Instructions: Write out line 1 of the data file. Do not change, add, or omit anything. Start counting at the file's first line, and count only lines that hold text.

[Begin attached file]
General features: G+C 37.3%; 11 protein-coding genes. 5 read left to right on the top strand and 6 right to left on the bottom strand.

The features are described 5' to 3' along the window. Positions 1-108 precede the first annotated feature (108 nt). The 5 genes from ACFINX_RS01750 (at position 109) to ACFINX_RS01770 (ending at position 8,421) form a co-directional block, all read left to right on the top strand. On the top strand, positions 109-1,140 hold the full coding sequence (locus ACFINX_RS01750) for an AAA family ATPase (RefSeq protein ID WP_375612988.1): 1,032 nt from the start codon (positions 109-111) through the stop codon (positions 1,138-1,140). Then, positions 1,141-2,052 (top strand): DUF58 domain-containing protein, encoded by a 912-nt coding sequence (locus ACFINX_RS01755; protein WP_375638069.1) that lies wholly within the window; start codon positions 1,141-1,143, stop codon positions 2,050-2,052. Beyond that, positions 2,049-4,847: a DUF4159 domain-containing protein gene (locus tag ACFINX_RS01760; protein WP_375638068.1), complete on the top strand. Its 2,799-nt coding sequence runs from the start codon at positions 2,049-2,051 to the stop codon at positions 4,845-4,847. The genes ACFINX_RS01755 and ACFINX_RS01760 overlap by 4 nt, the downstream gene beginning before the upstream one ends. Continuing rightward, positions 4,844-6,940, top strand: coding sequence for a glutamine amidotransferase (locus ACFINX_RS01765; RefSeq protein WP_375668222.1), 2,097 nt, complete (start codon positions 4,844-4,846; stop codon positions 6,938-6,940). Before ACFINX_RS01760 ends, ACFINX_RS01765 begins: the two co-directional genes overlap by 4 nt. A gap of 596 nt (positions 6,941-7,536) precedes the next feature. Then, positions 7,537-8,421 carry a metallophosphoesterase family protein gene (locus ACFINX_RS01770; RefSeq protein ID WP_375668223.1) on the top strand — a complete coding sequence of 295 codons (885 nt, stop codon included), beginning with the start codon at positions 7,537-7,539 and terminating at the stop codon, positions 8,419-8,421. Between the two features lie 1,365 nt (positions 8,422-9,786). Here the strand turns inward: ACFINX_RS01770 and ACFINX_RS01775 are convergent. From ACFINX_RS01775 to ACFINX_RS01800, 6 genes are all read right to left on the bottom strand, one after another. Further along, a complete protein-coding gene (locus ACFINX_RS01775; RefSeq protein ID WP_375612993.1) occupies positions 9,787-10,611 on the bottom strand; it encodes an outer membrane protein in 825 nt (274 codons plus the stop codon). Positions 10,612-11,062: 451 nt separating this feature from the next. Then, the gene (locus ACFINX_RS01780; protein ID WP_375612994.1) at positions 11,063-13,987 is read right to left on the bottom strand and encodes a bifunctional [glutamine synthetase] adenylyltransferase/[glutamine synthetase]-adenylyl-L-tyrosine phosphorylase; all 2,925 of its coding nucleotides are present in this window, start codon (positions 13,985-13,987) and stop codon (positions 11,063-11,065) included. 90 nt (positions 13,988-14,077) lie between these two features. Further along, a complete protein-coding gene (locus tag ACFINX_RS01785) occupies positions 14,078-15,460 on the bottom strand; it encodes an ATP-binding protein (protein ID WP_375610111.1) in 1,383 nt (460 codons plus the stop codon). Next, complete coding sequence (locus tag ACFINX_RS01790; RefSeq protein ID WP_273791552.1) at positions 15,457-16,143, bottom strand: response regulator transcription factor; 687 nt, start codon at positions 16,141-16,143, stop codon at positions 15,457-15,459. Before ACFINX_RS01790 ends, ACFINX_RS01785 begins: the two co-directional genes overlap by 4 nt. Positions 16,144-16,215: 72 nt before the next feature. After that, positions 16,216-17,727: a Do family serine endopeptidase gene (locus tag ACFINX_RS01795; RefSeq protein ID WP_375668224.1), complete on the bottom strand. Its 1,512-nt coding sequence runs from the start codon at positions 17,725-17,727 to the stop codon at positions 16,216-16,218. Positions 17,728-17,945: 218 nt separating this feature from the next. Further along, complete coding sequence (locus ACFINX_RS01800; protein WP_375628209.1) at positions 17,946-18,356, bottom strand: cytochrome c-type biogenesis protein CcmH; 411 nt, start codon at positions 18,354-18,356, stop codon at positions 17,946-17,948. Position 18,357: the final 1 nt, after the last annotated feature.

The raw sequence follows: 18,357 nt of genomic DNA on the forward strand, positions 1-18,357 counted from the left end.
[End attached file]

General features: G+C 37.3%; 11 protein-coding genes. 5 read left to right on the top strand and 6 right to left on the bottom strand.